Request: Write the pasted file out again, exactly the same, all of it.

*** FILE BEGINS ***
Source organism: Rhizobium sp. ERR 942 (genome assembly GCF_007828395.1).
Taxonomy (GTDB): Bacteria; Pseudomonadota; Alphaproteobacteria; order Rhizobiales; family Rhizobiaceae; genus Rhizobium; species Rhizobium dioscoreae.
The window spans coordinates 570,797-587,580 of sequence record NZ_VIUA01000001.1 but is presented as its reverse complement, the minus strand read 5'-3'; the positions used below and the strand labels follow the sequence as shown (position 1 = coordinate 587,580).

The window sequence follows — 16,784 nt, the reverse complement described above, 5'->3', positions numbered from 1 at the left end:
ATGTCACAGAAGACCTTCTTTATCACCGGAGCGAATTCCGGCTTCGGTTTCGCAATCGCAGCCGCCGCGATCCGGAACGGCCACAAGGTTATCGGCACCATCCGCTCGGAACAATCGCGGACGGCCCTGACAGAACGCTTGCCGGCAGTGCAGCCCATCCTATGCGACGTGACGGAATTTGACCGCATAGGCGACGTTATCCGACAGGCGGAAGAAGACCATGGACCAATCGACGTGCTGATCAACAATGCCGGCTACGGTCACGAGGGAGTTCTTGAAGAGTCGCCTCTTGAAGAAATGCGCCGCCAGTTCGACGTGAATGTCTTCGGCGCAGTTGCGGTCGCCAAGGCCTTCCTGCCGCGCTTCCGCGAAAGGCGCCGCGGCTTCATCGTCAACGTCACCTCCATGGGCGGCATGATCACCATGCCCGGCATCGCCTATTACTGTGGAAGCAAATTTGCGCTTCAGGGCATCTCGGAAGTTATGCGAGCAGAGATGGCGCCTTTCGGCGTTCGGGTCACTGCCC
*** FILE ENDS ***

Source organism: Rhizobium sp. ERR 942 (genome assembly GCF_007828395.1).
Taxonomy (GTDB): Bacteria; Pseudomonadota; Alphaproteobacteria; order Rhizobiales; family Rhizobiaceae; genus Rhizobium; species Rhizobium dioscoreae.
The window spans coordinates 570,797-587,580 of sequence record NZ_VIUA01000001.1 but is presented as its reverse complement, the minus strand read 5'-3'; the positions used below and the strand labels follow the sequence as shown (position 1 = coordinate 587,580).

The window sequence follows — 16,784 nt, the reverse complement described above, 5'->3', positions numbered from 1 at the left end:
ATGTCACAGAAGACCTTCTTTATCACCGGAGCGAATTCCGGCTTCGGTTTCGCAATCGCAGCCGCCGCGATCCGGAACGGCCACAAGGTTATCGGCACCATCCGCTCGGAACAATCGCGGACGGCCCTGACAGAACGCTTGCCGGCAGTGCAGCCCATCCTATGCGACGTGACGGAATTTGACCGCATAGGCGACGTTATCCGACAGGCGGAAGAAGACCATGGACCAATCGACGTGCTGATCAACAATGCCGGCTACGGTCACGAGGGAGTTCTTGAAGAGTCGCCTCTTGAAGAAATGCGCCGCCAGTTCGACGTGAATGTCTTCGGCGCAGTTGCGGTCGCCAAGGCCTTCCTGCCGCGCTTCCGCGAAAGGCGCCGCGGCTTCATCGTCAACGTCACCTCCATGGGCGGCATGATCACCATGCCCGGCATCGCCTATTACTGTGGAAGCAAATTTGCGCTTCAGGGCATCTCGGAAGTTATGCGAGCAGAGATGGCGCCTTTCGGCGTTCGGGTCACTGCCC